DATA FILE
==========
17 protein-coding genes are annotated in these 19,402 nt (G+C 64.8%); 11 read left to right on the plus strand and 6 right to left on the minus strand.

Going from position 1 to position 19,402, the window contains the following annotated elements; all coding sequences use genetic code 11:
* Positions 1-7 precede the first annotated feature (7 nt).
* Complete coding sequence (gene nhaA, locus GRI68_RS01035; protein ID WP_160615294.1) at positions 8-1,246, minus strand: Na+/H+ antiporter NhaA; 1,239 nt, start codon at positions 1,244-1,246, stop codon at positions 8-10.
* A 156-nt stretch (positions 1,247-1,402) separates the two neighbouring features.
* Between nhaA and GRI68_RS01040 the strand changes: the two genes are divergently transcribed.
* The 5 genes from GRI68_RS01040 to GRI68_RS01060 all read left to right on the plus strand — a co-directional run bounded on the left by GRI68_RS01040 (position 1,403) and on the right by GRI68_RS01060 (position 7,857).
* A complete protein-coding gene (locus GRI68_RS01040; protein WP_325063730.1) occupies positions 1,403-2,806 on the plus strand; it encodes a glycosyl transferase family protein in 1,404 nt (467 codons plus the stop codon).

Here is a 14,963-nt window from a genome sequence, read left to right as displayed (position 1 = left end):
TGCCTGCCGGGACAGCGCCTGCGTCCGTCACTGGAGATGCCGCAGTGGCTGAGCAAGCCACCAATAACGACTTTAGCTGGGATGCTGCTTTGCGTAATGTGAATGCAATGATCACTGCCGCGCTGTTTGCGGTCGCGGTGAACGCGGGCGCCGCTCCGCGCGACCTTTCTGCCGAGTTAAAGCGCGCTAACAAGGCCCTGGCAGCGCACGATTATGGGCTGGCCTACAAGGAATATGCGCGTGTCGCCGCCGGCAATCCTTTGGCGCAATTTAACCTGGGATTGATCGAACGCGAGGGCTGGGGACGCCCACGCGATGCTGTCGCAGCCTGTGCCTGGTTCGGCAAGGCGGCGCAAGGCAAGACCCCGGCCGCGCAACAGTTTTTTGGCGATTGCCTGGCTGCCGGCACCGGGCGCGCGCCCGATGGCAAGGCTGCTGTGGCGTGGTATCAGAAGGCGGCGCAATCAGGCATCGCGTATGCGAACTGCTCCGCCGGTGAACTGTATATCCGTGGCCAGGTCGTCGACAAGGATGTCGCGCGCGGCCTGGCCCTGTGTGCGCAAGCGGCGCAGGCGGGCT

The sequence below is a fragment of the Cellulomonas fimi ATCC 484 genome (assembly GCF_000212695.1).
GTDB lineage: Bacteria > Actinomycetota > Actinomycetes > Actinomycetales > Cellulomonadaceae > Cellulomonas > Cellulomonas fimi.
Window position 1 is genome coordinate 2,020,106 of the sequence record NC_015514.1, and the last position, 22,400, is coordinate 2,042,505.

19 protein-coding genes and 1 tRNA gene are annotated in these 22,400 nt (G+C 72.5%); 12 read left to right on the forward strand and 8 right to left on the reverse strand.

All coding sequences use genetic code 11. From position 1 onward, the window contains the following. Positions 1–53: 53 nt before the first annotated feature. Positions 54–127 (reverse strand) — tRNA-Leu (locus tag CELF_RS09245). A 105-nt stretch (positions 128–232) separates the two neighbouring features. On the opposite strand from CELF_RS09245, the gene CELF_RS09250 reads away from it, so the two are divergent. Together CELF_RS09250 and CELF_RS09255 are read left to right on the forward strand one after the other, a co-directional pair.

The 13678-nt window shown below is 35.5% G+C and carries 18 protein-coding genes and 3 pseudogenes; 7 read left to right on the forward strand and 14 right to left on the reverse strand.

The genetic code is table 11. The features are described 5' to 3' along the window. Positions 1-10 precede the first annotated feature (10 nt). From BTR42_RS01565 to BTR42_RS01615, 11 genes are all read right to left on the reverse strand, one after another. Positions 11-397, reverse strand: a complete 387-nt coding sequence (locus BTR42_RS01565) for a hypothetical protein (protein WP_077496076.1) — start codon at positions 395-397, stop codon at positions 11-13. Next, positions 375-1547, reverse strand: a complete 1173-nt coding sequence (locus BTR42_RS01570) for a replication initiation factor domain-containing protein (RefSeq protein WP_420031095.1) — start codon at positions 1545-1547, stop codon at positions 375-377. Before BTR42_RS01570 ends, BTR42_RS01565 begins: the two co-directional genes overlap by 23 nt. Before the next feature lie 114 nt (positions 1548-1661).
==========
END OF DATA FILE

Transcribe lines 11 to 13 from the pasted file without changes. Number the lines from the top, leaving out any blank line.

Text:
The sequence below is a fragment of the Cellulomonas fimi ATCC 484 genome (assembly GCF_000212695.1).
GTDB lineage: Bacteria > Actinomycetota > Actinomycetes > Actinomycetales > Cellulomonadaceae > Cellulomonas > Cellulomonas fimi.
Window position 1 is genome coordinate 2,020,106 of the sequence record NC_015514.1, and the last position, 22,400, is coordinate 2,042,505.